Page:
Superbly expressed and written!

    *super applaud*
  • Niranjana
    10.06.10 07:57 AM
    Hi maria, a great post, and congrats for your first published article.

  • Imelda
    10.06.10 07:43 AM
    A very apt description of Indian cinema,
    which I still love compared to the 'quiet n disciplined' ones in the US.There are times when I'm the only one watching the movie..this would never happen back home.
  • Francis Tharayil
    Francis Tharayil
    10.06.10 07:18 AM
    Really I had a visit to Ragam
    theatre at my home town after reading Maria's article! Well done Maria. Keep it up.
  • Anoop
    10.06.10 06:43 AM
    I love the post...especially the first four lines..."The only time that such silences prevail in India is the 5 seconds after the umpire signals that Sachin is out on 99 runs. And that is merely 5 seconds."
    a correction though...the silence prevails no matter at what score Sachin gets out... :))
    the gud thing abt this post was that it was not too lengthy and thus in no way tested the patience of the reader...the crackling of toffee wrappers was sublime....wonderful eye for detail...and wrapping up, for me the title is the icing on the cake... :)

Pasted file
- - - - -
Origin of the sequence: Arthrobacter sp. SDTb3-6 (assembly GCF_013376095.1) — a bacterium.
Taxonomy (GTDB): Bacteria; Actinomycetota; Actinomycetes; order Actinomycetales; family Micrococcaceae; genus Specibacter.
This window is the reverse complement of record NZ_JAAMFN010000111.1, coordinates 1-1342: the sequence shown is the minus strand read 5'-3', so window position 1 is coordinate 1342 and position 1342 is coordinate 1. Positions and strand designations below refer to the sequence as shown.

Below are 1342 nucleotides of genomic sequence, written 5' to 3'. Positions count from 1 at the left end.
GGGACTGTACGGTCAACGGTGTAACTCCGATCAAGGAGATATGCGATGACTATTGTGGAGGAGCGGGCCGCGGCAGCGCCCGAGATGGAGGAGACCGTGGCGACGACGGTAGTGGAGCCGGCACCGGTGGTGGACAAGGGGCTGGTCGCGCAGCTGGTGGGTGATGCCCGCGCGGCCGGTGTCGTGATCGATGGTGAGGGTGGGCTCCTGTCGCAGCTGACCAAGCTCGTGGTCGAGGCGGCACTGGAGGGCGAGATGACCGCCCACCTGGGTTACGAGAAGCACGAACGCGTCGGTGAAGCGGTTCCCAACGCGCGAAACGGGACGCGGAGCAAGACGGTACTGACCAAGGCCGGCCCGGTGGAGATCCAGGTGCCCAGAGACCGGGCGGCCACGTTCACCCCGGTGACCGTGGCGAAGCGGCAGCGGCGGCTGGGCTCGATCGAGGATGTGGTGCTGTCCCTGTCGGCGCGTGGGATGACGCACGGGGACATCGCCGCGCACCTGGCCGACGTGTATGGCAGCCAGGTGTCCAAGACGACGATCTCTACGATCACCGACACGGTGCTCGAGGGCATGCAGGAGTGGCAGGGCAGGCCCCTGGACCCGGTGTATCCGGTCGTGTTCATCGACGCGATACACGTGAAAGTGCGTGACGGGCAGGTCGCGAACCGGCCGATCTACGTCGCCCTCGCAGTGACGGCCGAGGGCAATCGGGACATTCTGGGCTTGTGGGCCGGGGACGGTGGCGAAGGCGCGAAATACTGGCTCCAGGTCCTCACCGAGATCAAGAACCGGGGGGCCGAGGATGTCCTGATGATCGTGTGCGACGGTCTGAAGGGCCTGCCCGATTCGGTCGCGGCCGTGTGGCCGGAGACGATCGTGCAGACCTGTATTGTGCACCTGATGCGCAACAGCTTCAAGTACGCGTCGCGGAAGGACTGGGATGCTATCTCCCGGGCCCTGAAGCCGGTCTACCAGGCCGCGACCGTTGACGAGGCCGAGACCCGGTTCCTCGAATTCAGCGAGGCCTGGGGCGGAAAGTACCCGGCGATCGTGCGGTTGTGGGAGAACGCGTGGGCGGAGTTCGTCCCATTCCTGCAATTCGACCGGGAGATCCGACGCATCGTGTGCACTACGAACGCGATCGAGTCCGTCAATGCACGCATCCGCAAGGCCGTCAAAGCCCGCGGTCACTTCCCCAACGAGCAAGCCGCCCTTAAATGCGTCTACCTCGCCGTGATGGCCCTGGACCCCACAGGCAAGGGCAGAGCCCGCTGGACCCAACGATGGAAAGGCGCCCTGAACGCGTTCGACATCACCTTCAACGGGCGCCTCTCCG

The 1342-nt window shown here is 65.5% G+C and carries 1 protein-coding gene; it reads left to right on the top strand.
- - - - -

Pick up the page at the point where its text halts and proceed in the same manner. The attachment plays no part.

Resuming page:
i think it's very good...
  • Anoop
    10.06.10 06:36 AM
    Off the mark straightaway...Starts off on a confident note with a beautiful stroke, all the way to the boundary...
    Privileged to be the first one to comment...Good Luck going ahead!!!!
  • Rakeshwa
    10.06.10 06:19 AM

    Loved your post and it did indeed bring back a lot of memories during my college days. I am an NRI too who completed my graduation from Bihar. Recently on my visit back to my hometown, I had the chance of watching "My Name is Khan" with my cousins. And I must say, most of it was exactly as you mentioned above.

    One more experience that I had was the cushioning effect my body produced, thanks to the swellings on my backside, caused by the bug bites!! Probably because I blocked their view :)

    Keep posting such light hearted articles!! All the best.